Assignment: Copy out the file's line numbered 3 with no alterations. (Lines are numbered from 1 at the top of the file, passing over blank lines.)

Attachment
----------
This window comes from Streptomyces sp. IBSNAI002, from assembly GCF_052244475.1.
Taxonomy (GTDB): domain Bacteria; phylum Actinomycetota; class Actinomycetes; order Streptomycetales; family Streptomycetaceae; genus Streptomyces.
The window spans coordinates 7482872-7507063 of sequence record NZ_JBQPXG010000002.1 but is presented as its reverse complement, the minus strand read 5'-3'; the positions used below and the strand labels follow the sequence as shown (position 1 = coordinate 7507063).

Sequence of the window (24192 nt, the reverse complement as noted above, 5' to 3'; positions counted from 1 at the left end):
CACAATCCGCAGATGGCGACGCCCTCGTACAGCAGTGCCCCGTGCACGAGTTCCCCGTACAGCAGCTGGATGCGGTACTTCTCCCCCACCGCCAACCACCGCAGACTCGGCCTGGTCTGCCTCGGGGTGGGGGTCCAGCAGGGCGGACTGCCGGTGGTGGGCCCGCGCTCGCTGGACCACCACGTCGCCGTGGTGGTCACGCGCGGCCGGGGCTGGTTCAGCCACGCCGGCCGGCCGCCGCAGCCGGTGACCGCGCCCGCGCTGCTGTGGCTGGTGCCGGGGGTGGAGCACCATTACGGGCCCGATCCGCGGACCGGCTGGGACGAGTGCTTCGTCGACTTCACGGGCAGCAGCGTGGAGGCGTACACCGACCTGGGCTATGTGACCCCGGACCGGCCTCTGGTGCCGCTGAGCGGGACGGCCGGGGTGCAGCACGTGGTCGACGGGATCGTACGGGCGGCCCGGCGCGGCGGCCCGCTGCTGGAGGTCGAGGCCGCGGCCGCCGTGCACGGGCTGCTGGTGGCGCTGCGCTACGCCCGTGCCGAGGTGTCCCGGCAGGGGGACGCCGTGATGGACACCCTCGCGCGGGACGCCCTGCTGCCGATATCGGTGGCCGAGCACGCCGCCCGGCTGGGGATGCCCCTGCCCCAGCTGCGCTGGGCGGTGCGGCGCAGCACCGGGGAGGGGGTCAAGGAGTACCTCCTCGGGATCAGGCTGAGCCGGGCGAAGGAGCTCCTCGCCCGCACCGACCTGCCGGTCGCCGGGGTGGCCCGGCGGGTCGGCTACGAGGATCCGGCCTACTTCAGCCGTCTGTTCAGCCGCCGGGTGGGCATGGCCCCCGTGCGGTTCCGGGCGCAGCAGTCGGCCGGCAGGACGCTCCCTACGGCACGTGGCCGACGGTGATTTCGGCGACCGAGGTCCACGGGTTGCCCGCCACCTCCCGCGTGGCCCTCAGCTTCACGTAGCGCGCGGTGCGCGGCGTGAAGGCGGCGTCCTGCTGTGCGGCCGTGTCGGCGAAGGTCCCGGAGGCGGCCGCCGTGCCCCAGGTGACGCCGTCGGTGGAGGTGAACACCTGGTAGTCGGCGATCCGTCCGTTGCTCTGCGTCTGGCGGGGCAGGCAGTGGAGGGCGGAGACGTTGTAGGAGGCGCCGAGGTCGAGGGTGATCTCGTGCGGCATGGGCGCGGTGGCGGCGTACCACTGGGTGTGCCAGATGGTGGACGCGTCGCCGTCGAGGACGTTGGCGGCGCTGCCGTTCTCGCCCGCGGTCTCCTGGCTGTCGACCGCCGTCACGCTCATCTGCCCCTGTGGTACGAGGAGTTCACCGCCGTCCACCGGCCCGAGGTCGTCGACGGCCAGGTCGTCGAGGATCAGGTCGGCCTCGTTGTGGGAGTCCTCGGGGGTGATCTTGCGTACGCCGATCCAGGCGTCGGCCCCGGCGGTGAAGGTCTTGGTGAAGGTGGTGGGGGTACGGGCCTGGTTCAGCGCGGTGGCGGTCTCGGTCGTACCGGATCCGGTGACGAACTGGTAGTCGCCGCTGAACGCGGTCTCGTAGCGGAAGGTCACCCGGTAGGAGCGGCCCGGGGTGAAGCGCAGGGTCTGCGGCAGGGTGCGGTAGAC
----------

The window spans coordinates 7482872-7507063 of sequence record NZ_JBQPXG010000002.1 but is presented as its reverse complement, the minus strand read 5'-3'; the positions used below and the strand labels follow the sequence as shown (position 1 = coordinate 7507063).